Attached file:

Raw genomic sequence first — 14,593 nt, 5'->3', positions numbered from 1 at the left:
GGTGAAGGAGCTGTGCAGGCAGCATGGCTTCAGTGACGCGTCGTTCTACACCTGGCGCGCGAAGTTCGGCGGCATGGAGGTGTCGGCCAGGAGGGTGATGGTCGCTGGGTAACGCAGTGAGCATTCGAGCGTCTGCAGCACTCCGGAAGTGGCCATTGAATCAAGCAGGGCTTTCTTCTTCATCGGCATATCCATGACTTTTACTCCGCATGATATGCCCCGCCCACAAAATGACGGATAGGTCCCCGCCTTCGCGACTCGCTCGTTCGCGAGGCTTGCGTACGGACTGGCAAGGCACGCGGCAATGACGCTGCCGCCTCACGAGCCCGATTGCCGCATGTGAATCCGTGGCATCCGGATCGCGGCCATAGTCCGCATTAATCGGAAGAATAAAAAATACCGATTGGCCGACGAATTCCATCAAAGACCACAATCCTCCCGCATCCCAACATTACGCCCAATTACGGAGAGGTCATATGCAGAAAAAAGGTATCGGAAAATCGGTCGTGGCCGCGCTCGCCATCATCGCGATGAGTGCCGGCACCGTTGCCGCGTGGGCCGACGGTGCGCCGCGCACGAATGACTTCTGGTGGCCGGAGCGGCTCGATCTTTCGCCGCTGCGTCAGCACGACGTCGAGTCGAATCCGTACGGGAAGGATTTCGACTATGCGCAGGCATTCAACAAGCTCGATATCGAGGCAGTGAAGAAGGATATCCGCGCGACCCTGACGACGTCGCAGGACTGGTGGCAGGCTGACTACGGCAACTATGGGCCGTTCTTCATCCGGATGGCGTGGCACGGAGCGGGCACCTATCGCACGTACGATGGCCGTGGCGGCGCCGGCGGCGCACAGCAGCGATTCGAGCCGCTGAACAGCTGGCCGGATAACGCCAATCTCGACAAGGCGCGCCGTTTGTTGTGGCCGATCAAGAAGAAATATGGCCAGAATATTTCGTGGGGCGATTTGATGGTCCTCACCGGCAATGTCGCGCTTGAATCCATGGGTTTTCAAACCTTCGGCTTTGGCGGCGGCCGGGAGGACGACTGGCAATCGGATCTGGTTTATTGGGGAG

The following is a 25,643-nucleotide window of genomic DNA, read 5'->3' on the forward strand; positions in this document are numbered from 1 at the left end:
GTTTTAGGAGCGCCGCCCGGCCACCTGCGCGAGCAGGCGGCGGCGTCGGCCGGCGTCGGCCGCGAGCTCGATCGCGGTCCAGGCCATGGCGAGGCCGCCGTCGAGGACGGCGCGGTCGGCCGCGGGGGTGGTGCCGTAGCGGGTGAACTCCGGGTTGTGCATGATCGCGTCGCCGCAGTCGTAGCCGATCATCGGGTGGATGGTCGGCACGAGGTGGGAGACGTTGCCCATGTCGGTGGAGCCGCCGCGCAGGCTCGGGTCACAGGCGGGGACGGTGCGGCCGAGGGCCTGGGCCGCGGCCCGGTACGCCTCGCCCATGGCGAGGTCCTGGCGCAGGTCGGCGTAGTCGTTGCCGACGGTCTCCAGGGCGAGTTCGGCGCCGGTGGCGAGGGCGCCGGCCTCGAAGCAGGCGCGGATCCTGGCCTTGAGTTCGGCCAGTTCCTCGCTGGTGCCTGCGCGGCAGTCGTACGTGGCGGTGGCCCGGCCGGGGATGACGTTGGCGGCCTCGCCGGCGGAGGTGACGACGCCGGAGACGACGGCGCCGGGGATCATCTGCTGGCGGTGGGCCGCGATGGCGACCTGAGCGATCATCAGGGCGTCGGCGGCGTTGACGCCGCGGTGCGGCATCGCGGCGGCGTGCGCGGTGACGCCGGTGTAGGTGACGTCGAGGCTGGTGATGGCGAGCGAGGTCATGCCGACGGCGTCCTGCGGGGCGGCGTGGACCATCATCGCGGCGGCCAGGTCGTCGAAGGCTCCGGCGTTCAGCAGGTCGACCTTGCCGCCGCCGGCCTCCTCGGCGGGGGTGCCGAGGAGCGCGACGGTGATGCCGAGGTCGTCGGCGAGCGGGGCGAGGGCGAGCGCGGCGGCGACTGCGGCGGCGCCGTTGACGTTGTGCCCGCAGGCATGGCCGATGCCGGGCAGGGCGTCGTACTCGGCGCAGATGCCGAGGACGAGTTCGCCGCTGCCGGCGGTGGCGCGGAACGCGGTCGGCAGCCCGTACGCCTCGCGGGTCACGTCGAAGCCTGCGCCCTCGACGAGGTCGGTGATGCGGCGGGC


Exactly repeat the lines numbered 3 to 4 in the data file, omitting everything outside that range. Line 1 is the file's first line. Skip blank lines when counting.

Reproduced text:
The following is a 25,643-nucleotide window of genomic DNA, read 5'->3' on the forward strand; positions in this document are numbered from 1 at the left end:
GTTTTAGGAGCGCCGCCCGGCCACCTGCGCGAGCAGGCGGCGGCGTCGGCCGGCGTCGGCCGCGAGCTCGATCGCGGTCCAGGCCATGGCGAGGCCGCCGTCGAGGACGGCGCGGTCGGCCGCGGGGGTGGTGCCGTAGCGGGTGAACTCCGGGTTGTGCATGATCGCGTCGCCGCAGTCGTAGCCGATCATCGGGTGGATGGTCGGCACGAGGTGGGAGACGTTGCCCATGTCGGTGGAGCCGCCGCGCAGGCTCGGGTCACAGGCGGGGACGGTGCGGCCGAGGGCCTGGGCCGCGGCCCGGTACGCCTCGCCCATGGCGAGGTCCTGGCGCAGGTCGGCGTAGTCGTTGCCGACGGTCTCCAGGGCGAGTTCGGCGCCGGTGGCGAGGGCGCCGGCCTCGAAGCAGGCGCGGATCCTGGCCTTGAGTTCGGCCAGTTCCTCGCTGGTGCCTGCGCGGCAGTCGTACGTGGCGGTGGCCCGGCCGGGGATGACGTTGGCGGCCTCGCCGGCGGAGGTGACGACGCCGGAGACGACGGCGCCGGGGATCATCTGCTGGCGGTGGGCCGCGATGGCGACCTGAGCGATCATCAGGGCGTCGGCGGCGTTGACGCCGCGGTGCGGCATCGCGGCGGCGTGCGCGGTGACGCCGGTGTAGGTGACGTCGAGGCTGGTGATGGCGAGCGAGGTCATGCCGACGGCGTCCTGCGGGGCGGCGTGGACCATCATCGCGGCGGCCAGGTCGTCGAAGGCTCCGGCGTTCAGCAGGTCGACCTTGCCGCCGCCGGCCTCCTCGGCGGGGGTGCCGAGGAGCGCGACGGTGATGCCGAGGTCGTCGGCGAGCGGGGCGAGGGCGAGCGCGGCGGCGACTGCGGCGGCGCCGTTGACGTTGTGCCCGCAGGCATGGCCGATGCCGGGCAGGGCGTCGTACTCGGCGCAGATGCCGAGGACGAGTTCGCCGCTGCCGGCGGTGGCGCGGAACGCGGTCGGCAGCCCGTACGCCTCGCGGGTCACGTCGAAGCCTGCGCCCTCGACGAGGTCGGTGATGCGGCGGGC